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So I have a file that looks like:
Troll,1
Jinn,1
Wall
Troll,0
Goblin,1
Troll,1
Wall
Troll,0
Goblin,1
Jinn,0

Per the instructions
"You will need to check whether the first field is Troll,  Jinn, Wall, etc. to determine the type of opponent to create. Once the opponent is created, add it to the opponents array list."

This is the only thing I have come up with??

It looks good so far as I can tell, you haven't stated what the requirements are for the opposition (maybe that's unimportant for now). You are creating an Obstruction but you aren't doing anything with the 'o' variable. Can you describe what you're stuck on?
Well, honeslty I just wanted to see if that was the correct way to do it. I only had little pieces to go off of, but I do get a arrayindexoutofbounds:1 exception.
Id have more to add on like reporting line number errors, but I want to get this working first

In your text file, "Wall" doesn't have a 2nd parameter - no comma.
If a line starts with "Troll", first you create an Obstacle("Troll"), Next you create 4 Trolls that get added to the opponents list. So with four lines in the file starting with "Troll" you add 16 Trolls in total. Is this really according to the assignment?
Well, I showed the instructor and he didn’t say anything about it being wrong. The only hints he gave me were

“You might want to check the length of the array or do something different when it comes to a wall”
Instructor is spot on.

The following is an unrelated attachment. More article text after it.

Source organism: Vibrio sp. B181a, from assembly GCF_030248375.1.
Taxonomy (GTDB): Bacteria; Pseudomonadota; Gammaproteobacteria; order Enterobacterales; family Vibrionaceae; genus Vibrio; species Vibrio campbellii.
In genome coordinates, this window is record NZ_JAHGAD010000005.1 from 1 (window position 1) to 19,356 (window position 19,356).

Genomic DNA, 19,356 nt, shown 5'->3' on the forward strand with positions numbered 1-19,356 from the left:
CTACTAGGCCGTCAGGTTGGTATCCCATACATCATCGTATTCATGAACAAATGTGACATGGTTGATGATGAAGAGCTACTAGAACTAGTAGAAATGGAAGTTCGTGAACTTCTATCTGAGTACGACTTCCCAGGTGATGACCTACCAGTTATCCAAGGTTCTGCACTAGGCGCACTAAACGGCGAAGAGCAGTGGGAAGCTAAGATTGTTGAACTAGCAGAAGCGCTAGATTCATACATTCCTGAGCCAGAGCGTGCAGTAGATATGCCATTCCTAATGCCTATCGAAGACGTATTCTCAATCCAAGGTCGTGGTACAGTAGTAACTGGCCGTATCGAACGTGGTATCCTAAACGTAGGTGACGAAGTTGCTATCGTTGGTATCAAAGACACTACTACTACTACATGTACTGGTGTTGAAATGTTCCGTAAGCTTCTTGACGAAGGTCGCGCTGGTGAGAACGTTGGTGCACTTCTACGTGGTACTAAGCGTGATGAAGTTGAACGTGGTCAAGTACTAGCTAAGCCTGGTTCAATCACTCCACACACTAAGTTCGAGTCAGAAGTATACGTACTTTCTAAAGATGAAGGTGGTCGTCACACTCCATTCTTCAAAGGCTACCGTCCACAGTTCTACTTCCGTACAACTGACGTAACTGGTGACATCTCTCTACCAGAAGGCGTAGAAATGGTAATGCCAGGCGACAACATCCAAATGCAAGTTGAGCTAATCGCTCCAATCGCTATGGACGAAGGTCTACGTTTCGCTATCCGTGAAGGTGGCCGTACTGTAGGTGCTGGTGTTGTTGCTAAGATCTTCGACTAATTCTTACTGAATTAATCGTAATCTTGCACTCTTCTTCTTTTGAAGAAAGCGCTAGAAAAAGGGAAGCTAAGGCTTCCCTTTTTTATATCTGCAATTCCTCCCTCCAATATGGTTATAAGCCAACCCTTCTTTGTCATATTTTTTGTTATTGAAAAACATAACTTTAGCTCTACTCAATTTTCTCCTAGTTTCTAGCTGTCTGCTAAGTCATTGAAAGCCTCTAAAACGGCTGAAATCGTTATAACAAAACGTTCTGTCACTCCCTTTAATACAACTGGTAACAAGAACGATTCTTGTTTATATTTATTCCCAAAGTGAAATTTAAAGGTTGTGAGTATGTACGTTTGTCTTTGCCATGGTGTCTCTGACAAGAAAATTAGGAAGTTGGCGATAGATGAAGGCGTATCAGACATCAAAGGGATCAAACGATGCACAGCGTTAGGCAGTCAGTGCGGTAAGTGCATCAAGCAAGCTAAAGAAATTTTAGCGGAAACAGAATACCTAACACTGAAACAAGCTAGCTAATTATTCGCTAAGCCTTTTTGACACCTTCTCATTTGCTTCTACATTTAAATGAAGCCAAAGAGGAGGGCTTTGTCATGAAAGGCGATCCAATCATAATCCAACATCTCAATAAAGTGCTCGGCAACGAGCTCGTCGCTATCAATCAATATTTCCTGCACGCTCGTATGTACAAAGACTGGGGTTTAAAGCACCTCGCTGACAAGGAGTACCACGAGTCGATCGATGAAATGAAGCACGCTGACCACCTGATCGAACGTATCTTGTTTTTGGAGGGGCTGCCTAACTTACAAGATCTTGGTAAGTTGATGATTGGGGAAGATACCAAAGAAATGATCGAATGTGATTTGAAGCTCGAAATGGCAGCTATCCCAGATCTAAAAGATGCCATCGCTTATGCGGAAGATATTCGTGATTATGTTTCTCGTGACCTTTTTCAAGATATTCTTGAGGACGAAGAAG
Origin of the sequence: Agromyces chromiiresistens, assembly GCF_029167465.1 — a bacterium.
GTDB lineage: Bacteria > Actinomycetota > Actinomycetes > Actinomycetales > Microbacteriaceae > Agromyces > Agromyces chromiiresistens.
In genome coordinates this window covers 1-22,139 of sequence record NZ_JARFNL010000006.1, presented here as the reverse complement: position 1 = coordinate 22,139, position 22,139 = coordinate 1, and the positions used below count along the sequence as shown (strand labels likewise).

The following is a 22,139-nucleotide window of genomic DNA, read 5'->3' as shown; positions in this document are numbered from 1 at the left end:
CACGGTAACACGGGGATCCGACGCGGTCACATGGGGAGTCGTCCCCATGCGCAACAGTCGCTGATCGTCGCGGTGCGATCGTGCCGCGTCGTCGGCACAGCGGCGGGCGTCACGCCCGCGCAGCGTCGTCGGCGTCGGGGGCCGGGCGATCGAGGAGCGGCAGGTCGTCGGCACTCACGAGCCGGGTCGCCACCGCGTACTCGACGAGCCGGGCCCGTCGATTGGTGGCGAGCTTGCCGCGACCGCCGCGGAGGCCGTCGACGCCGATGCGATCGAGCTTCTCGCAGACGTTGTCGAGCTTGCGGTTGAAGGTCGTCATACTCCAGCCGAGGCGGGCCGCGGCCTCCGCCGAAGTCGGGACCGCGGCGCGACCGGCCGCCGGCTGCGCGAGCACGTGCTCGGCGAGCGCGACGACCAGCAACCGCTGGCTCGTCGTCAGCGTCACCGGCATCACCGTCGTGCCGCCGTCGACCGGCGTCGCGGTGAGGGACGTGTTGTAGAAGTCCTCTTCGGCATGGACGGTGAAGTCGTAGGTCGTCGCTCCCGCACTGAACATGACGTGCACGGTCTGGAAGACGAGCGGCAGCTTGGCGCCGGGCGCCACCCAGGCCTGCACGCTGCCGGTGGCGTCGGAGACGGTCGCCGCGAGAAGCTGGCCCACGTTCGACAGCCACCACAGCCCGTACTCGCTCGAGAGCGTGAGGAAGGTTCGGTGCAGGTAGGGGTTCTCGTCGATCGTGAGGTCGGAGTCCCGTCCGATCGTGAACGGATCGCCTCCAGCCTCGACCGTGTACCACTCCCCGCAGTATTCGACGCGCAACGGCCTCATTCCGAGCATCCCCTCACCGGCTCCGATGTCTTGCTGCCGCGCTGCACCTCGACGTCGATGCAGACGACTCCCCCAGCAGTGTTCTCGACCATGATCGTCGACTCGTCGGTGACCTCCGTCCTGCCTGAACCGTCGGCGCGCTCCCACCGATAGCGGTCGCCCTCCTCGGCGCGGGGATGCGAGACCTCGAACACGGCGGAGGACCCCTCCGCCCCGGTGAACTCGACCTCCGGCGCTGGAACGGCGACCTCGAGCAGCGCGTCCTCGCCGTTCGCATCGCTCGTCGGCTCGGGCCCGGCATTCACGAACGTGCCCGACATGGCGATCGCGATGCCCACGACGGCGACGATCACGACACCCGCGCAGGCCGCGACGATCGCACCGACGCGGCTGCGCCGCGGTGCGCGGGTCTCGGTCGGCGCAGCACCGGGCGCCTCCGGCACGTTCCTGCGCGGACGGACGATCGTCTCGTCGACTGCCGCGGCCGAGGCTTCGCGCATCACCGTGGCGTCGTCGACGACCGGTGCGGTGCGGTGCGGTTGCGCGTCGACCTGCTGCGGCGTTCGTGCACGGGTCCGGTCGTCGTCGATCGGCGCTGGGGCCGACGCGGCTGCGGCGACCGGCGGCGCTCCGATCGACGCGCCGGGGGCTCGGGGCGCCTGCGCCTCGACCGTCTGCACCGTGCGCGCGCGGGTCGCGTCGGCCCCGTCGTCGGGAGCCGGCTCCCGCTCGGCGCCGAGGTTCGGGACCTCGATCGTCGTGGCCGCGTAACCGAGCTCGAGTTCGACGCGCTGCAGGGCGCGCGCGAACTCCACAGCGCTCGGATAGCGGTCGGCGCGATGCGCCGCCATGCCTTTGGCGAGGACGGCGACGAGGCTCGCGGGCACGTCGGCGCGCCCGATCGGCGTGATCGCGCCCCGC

How will checking the length if the array help me add in a well? Because wouldnt it then be
This is the line that's giving you grief, opp[1] does not exist for "Wall".
Right, because all thats there in the list is a wall. So I cant add a wall
Which implies that you need to check the value of opp[0] before constructing an Obstacle.
Is that not what I’m doing? Checking the value of opp[0] for troll, jinn, and wall before adding them

How many elements will be in opp if you read a "Wall"?  Or, what is the length of opp?

Cody Biggs wrote:Is that not what I’m doing? Checking the value of opp[0] for troll, jinn, and wall before adding them

Well, from the code earlier, your Obstacle creation code is on line 10, and you don't check the value of opp[0] until line 12 onwards.

Knute Snortum wrote:
How many elements will be in opp if you read a "Wall"?  Or, what is the length of opp?

Well from the list I posted in the first post it would be 4 before it hit the first wall
That's not quite the answer. What would you get if you insert
gives me
2
2
1
2
2
2
1
2
2
2
It IS a bit confusing. Another way to look at this is:

suppose that you call the constructor of the Obstacle, and you just send it the line just read in, or the splitted array from this line, i.e:

and let that constructor itself find out what to do with it.  How would that constructor look like?

Piet Souris wrote:It IS a bit confusing. Another way to look at this is:

suppose that you call the constructor of the Obstacle, and you just send it the line just read in, or the splitted array from this line, i.e:

and let that constructor itself find out what to do with it.  How would that constructor look like?

That would work unless you are not supposed to create any Obstacle if the input is "Wall".